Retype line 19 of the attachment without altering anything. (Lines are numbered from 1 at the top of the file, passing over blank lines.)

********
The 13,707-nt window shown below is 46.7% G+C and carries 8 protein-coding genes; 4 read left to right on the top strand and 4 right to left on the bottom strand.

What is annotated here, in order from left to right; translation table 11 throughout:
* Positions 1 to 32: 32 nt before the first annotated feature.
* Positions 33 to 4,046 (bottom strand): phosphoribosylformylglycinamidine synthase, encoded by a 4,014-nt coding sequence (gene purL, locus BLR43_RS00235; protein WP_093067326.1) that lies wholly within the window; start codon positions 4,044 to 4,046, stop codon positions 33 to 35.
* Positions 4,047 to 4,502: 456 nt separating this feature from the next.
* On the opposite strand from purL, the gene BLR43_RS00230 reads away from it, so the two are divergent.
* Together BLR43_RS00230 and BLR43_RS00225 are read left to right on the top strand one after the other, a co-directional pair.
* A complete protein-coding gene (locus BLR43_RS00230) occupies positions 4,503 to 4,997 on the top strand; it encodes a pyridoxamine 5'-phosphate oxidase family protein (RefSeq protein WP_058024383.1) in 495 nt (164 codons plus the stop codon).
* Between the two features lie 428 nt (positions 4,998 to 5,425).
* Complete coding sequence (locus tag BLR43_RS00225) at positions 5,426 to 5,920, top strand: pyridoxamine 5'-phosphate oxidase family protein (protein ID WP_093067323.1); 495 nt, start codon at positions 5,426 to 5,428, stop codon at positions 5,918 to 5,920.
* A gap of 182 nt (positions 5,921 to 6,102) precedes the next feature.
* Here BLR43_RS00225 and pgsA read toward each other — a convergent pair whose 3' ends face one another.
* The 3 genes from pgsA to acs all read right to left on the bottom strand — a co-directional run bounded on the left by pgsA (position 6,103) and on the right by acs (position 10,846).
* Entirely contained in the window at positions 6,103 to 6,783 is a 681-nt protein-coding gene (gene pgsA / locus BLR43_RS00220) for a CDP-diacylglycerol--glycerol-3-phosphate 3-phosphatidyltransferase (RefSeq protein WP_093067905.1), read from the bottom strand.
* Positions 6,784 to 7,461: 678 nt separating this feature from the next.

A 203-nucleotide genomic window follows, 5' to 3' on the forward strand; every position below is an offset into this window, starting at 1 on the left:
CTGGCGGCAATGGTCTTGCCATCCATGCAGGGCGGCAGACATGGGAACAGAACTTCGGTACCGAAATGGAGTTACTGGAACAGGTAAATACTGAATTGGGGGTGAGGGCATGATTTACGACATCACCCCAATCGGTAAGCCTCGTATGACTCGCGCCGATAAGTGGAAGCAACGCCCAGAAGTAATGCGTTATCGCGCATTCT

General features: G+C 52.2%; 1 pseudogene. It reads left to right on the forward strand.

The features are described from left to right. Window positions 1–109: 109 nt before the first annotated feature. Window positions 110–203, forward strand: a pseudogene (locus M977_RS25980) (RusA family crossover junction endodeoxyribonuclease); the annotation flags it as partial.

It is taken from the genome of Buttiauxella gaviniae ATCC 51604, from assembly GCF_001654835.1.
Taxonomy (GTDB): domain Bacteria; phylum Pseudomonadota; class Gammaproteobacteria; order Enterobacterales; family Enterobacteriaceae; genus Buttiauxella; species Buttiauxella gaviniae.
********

The features are described from left to right. Window positions 1–109: 109 nt before the first annotated feature. Window positions 110–203, forward strand: a pseudogene (locus M977_RS25980) (RusA family crossover junction endodeoxyribonuclease); the annotation flags it as partial.